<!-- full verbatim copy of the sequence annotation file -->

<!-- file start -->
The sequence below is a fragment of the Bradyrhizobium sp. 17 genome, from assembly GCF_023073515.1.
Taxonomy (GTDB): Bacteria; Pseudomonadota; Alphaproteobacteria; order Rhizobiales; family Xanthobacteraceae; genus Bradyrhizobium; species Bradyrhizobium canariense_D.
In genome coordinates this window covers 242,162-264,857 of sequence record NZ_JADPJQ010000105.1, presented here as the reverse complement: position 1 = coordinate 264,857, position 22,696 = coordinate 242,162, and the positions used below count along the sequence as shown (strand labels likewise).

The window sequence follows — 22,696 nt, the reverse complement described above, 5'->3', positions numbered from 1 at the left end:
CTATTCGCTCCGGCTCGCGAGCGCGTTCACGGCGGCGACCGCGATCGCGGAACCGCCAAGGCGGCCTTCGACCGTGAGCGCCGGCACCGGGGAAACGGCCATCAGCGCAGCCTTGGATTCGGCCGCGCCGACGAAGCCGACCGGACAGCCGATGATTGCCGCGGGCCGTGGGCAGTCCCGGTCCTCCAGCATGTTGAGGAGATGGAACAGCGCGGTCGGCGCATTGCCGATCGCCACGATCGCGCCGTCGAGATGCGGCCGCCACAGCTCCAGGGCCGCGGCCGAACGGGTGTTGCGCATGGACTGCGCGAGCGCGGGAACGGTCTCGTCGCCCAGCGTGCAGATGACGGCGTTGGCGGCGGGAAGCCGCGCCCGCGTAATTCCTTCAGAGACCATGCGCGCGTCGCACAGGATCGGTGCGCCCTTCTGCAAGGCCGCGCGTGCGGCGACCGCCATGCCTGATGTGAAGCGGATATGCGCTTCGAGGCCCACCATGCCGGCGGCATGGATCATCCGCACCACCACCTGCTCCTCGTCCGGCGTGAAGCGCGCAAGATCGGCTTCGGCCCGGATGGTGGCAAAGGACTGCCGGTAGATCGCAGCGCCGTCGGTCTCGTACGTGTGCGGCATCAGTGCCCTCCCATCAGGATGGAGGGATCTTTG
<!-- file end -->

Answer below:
The sequence below is a fragment of the Bradyrhizobium sp. 17 genome, from assembly GCF_023073515.1.
Taxonomy (GTDB): Bacteria; Pseudomonadota; Alphaproteobacteria; order Rhizobiales; family Xanthobacteraceae; genus Bradyrhizobium; species Bradyrhizobium canariense_D.
In genome coordinates this window covers 242,162-264,857 of sequence record NZ_JADPJQ010000105.1, presented here as the reverse complement: position 1 = coordinate 264,857, position 22,696 = coordinate 242,162, and the positions used below count along the sequence as shown (strand labels likewise).

The window sequence follows — 22,696 nt, the reverse complement described above, 5'->3', positions numbered from 1 at the left end:
CTATTCGCTCCGGCTCGCGAGCGCGTTCACGGCGGCGACCGCGATCGCGGAACCGCCAAGGCGGCCTTCGACCGTGAGCGCCGGCACCGGGGAAACGGCCATCAGCGCAGCCTTGGATTCGGCCGCGCCGACGAAGCCGACCGGACAGCCGATGATTGCCGCGGGCCGTGGGCAGTCCCGGTCCTCCAGCATGTTGAGGAGATGGAACAGCGCGGTCGGCGCATTGCCGATCGCCACGATCGCGCCGTCGAGATGCGGCCGCCACAGCTCCAGGGCCGCGGCCGAACGGGTGTTGCGCATGGACTGCGCGAGCGCGGGAACGGTCTCGTCGCCCAGCGTGCAGATGACGGCGTTGGCGGCGGGAAGCCGCGCCCGCGTAATTCCTTCAGAGACCATGCGCGCGTCGCACAGGATCGGTGCGCCCTTCTGCAAGGCCGCGCGTGCGGCGACCGCCATGCCTGATGTGAAGCGGATATGCGCTTCGAGGCCCACCATGCCGGCGGCATGGATCATCCGCACCACCACCTGCTCCTCGTCCGGCGTGAAGCGCGCAAGATCGGCTTCGGCCCGGATGGTGGCAAAGGACTGCCGGTAGATCGCAGCGCCGTCGGTCTCGTACGTGTGCGGCATCAGTGCCCTCCCATCAGGATGGAGGGATCTTTG